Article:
Ben Lerner’s third and strongest novel to date, “The Topeka School,” opens in an interrogation room. We are introduced to the suspect, Darren, but the precise nature of the crime is left undisclosed for much of the novel. In fact, the crime is nearly forgotten altogether as other, more urgent interrogations arise — investigations into some of today’s most contentious issues, such as “the ugly fragility of masculinity,” generational trauma and the collapse of public discourse.
Lerner strategically sets the stage in the early 1990s for such an exploration. Adam, the protagonist, is an accomplished high-school debater and an aspiring poet with a short temper. Both his parents work as psychiatrists, having relocated from New York to Topeka, Kansas, to work at “The Foundation,” whose mission is to help “troubled boys.” Jonathan, Adam’s father, specializes in “reticent Midwestern boys and men.” Jane, his mother, is a bestselling author and prominent feminist.
There are many kinds of speech (political, public and private, freestyle, etc.) and succulent language textures on nearly every page. Lerner, a poet himself, shows he is not only a master wordsmith — a wrestler has “lats that made his torso appear hooded like a cobra” — but a skilled architect of plot in the debate scenes. Adam’s takedowns of his opponents are as riveting as any Federer-Nadal tennis match. These scenes also introduce “the spread,” a technique wherein the speaker overwhelms their opponent with a barrage of facts, listed at the speed of an auctioneer, which serves as a precursor to contemporary cable news.
Although Adam almost always remains the interlocutor, the narrative perspective shifts among family members. Prompted by Adam, who is conducting research for a novel, the protagonist’s parents reflect on memories of their son’s youth and analyze the psychodynamics of their family. These sections read like highly polished interview transcripts in which Adam occasionally interjects. Jane, in particular, was a pleasure to read, as she offered the richest insights into family life and astute observations on masculinity, as when she attends the national debate championship. “I do sense something primal behind the veneer of current events: a boy mimicking the language of politics and policy, the language of men.”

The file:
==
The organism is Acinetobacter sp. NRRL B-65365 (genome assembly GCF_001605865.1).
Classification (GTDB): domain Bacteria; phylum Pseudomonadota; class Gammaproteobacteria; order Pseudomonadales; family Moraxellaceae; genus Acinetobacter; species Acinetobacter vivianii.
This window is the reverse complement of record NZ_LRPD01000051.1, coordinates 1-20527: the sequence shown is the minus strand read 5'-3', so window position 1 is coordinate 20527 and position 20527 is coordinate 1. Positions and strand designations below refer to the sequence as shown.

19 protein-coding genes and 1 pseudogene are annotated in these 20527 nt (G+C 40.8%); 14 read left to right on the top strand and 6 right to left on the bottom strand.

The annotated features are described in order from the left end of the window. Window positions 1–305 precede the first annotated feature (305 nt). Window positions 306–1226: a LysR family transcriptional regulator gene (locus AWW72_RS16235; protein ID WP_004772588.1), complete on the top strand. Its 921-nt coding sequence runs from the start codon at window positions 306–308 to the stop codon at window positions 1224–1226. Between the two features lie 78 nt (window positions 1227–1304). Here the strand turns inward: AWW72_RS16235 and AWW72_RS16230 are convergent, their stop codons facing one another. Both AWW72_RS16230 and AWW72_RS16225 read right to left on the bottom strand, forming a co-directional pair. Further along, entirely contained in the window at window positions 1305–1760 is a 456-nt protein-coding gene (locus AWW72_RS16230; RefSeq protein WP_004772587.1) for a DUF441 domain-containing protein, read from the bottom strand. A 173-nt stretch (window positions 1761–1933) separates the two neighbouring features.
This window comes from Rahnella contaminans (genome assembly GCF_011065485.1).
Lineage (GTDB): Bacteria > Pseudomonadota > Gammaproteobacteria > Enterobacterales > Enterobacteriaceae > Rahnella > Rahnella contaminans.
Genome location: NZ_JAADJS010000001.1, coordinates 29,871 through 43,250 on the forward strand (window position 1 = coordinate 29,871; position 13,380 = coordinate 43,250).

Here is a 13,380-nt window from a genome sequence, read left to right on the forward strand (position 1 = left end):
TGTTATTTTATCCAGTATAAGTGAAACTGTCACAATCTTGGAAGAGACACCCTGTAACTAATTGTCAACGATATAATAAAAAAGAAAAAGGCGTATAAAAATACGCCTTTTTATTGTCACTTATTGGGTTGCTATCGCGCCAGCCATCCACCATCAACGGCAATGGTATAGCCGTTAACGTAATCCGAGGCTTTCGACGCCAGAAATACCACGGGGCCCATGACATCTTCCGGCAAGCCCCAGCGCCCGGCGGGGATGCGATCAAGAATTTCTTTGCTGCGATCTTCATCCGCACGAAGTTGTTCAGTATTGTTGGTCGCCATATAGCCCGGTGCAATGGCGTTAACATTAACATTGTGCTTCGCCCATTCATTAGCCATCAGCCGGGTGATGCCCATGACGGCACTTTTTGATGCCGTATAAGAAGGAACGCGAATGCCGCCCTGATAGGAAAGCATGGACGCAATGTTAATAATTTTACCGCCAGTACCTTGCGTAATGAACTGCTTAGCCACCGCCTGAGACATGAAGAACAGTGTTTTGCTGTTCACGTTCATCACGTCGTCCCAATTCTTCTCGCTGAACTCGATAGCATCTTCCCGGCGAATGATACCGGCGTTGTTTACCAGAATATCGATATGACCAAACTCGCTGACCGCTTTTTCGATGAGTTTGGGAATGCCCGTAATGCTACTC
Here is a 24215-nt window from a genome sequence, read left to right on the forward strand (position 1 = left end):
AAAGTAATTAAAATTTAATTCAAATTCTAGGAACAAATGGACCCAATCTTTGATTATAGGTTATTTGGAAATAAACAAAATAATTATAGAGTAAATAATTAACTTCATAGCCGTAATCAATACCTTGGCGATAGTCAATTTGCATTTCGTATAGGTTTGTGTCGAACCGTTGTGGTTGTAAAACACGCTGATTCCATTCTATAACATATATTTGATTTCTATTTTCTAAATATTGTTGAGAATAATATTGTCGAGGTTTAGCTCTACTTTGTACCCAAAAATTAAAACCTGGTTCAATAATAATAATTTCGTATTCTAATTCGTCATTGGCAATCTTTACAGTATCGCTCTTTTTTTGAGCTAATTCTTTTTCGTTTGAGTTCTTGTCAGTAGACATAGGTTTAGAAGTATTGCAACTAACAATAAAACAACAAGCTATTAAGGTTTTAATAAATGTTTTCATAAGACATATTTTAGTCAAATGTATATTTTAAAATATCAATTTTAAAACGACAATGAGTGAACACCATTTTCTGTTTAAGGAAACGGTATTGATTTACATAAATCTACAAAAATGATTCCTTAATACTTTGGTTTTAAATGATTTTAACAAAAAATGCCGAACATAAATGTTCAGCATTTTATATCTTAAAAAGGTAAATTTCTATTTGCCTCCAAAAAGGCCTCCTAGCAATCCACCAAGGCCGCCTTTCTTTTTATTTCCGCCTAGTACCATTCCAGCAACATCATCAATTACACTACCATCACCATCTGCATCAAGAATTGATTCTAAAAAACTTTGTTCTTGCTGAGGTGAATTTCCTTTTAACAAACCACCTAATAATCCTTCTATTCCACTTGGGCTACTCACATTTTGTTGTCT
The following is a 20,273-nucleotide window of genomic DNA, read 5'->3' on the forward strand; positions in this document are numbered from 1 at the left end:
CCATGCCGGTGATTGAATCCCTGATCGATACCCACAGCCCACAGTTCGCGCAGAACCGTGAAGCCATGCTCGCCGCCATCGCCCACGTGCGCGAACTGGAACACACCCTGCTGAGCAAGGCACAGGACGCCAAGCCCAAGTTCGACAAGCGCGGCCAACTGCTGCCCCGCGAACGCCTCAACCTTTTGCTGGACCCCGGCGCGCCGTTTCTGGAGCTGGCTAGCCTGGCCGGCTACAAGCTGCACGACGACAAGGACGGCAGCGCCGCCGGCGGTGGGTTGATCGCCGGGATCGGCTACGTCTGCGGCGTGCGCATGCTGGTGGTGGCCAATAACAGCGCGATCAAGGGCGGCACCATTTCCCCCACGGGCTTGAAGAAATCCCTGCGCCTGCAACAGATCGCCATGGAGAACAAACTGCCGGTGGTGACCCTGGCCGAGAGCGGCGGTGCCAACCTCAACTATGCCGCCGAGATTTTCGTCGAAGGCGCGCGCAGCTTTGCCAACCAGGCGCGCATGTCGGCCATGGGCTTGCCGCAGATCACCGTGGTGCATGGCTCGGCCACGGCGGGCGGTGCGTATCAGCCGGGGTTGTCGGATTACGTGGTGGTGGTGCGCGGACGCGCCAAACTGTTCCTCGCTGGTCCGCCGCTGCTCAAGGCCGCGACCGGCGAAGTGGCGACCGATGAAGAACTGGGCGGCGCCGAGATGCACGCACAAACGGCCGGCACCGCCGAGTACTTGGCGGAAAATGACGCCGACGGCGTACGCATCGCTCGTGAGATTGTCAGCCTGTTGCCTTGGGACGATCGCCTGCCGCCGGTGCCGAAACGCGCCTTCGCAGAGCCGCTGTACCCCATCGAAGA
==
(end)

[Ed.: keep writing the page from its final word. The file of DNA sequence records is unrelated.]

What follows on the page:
Spliced between these sections are brief passages from the perspective of Darren, a troubled boy who is heckled by his peers, including Adam, and treated briefly by Jonathan.
Darren is the least convincing character. He is a grab bag of easy associations for a high-school outcast with dark leanings; he has combat boots and baggy pants, an obsession with emergency preparedness, and he brags about a black belt. At one point, Lerner likens Darren’s thought process to a “video game.” Elsewhere, Lerner deploys language with such concision — and is so exacting with his character’s interiority — that using video games as a metaphor is unimaginative and flattens Darren into a stereotype.
Initially, the thinly veiled family drama seems to merely be a clever device for exploring issues like toxic masculinity and the degradation of debate, but Lerner’s characters are so layered, so full, that they cannot all be dismissed as puppets to commentary. That said, there are certainly parts of the novel where the temptation proves too great to comment on contemporary politics or to plant a symbol for psychoanalysis. For example, Adam’s debate teacher, Evanson, goes on to “become a major ally for Kansas-based Koch industries,” and Jane analyzes the time at a grocery store when Adam was frightened by men working behind the milk case. These moments are usually marked by heavy-handed exposition and, while they do elevate the narrative, they also stretch it thin and cause the plot to lose momentum.
Ultimately, “The Topeka School” is about the most privileged subject of American “empire,” the white cis man and the well-resourced apparatus of care surrounding “the lost boys of privilege.” For Lerner, this figure is more man-child than man, and lends a darker meaning to the trope of “America as adolescence without end.” Naivety is now understood as emotional immaturity and an inability, or unwillingness, to communicate. As Lerner notes, “infancy” comes “from the Latin infans, without speech.”
“The Topeka School” by Ben Lerner, FSG, 304 pp., $27
Author appearance: Ben Lerner will discuss “The Topeka School” at 7 p.m. Saturday, Nov. 23, at Elliott Bay Book Company, 1521 10th Ave., Seattle, elliottbaybook.com